Monday, June 18, 2007
The Digital Negative Format
Adobe's proposed standard RAW file format could be the key for the long-term protection and viability of image files
The Promise And Problems Of RAW
Capturing and saving the RAW sensor data of an image allows for far greater flexibility and control over a digital photograph. A RAW file has had little or no processing applied to it so that photographers have the ability to administer their own interpretation of the scene instead of that of the camera manufacturer. The RAW file has the entire full dynamic range and bit depth that the sensor is capable of capturing without the artificial reduction caused by JPEGs. It also provides the entire color space that the camera sensor is capable of capturing without the forced limitations of the camera-processed color gamut. The RAW file isn't restricted to a specific white balance, so postprocessing of the file allows for more precise control. In fact, it's this precise control that's motivating many photographers to use the RAW capture modes in their cameras. Rather than accept the limits imposed by camera-processed files, photographers are using postprocessing in software to determine the critical image parameters. While this gives photographers unprecedented control over their images, it also leads to one of the major problems associated with RAW digital captures—the RAW processing workflow.
Because there has been no historic RAW file format standard, each camera company has had to develop its own proprietary file formats for its cameras. The photographic industry has failed to adopt standards because the rate of change and progress has been extremely rapid. More comfortable with evolutionary changes, the industry was ill-prepared for this revolution because, traditionally, standards were normally the purview of film companies, not camera manufacturers. This situation of nonstandard and generally undocumented proprietary RAW file formats is one of the most serious issues facing the photographic industry today.
Nonstandard proprietary file formats complicate the workflow for photographers, who must use special software just to process the RAW capture into a standard interchangeable file format such as TIFF. Rather than providing flexibility and choices to the photographer, a proprietary file format restricts his or her workflow. Often, different software is required for processing different RAW files from the same camera manufacturer. While the camera companies have shown technical excellence in the development of digital cameras, they haven't exhibited equal excellence in the development of cross-platform software for processing their RAW files. Generally, the proprietary software suffers from a lack of usability, functionality and performance that digital photographers now are requiring for a productive digital processing workflow. This problem is only the tip of a large iceberg.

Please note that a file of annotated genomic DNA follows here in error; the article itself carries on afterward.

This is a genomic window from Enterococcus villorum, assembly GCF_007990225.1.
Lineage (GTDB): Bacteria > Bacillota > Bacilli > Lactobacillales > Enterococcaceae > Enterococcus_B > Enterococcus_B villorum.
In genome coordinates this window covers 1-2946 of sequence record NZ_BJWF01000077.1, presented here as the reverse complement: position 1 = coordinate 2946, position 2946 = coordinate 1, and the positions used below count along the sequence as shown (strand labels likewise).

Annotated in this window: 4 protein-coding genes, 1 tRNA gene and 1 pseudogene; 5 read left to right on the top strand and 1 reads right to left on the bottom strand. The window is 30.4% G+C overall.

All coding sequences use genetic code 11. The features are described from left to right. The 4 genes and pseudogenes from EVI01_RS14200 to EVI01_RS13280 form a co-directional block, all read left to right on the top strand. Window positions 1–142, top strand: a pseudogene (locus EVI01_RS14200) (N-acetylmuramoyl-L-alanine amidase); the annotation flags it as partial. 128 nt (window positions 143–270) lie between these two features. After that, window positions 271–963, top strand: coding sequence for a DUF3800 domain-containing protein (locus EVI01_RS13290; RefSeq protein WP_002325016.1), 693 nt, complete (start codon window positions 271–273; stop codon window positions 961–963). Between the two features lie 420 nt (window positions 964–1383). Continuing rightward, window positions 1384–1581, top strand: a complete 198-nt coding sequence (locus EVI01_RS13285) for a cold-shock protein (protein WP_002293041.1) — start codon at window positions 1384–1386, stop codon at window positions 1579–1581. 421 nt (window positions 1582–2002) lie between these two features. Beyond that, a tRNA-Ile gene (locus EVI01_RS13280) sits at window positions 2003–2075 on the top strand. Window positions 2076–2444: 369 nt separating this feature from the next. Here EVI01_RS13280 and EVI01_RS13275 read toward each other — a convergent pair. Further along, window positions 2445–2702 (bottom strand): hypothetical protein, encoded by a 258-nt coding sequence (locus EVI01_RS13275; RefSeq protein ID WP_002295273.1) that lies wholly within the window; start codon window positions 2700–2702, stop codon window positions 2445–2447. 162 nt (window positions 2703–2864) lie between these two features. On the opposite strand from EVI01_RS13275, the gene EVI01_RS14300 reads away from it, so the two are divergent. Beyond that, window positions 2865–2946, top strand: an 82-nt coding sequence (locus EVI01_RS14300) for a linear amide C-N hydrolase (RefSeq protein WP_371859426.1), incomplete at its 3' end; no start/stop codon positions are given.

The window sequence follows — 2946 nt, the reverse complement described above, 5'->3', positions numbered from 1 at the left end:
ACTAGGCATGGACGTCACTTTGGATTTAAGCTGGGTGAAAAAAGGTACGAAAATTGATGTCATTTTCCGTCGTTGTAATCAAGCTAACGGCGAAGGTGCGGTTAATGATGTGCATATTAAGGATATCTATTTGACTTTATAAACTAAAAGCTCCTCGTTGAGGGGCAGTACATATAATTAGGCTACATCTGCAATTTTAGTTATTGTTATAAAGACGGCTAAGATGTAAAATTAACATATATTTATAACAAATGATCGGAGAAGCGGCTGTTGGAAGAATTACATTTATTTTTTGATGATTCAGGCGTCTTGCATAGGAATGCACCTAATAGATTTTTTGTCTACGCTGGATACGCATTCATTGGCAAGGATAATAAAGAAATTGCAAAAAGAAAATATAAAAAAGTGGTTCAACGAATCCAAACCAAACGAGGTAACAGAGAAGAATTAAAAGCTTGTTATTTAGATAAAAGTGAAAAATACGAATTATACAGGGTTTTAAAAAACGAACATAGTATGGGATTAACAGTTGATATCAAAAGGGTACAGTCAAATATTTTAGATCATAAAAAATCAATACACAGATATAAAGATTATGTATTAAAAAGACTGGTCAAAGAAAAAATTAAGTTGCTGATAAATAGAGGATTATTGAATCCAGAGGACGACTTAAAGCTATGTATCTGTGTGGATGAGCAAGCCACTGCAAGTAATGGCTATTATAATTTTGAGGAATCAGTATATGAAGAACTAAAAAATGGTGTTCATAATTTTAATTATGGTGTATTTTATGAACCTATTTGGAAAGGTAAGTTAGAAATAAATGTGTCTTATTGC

Orphaned Formats And Future Access To Images
With film, there has been longstanding preservation practices to ensure the archivability of photographic images. The same can't be said for digital photographs. Already some early digital camera file formats have been orphaned and are no longer supported by the companies that produced them. Product cycles that can be measured in months instead of years or decades produce technological advances with little incentive for backward compatibilities. Unless the photographer has access to the special software and computer systems that can operate forgotten file formats, those images conceivably may be gone forever. The proliferation of undocumented and proprietary file formats jeopardizes the long-term archival viability of the digital photographic medium. To make a film-based analogy, imagine if you had to buy only Canon film to use in your Canon camera. That's the analog analogy of RAW file formats—the digital camera makers essentially are doing this when they refuse to adopt a RAW file format standard.
While there are no reasons to assume the camera companies don't honestly intend to continue support of their file formats long into the future, the fact that some RAW file formats already have been orphaned and are unsupported must give the industry pause to consider the role in which camera companies now find themselves. Camera manufacturers traditionally haven't been responsible for the long-term preservation of photographic images; they must now assume that responsibility. Photographers shooting digitally need to be assured that in five, 50 or 500 years from now, their images will be accessible and usable and that the image data contained in their captures—data which is theirs alone—is guaranteed to be archival. Undocumented and proprietary file formats jeopardize long-term viability and must be eliminated for the benefit of the photographic industry.
Adobe has defined DNG to be a format that protects the long-term viability of digital images. It's designed to be a nonproprietary format that can be used by a wide range of camera and software manufacturers to provide a more flexible and fully documented RAW processing and archiving workflow. End users also may use it as an intermediate format for storing image files that were originally captured using proprietary formats. There are a variety of advantages to both the manufacturers and the end user.
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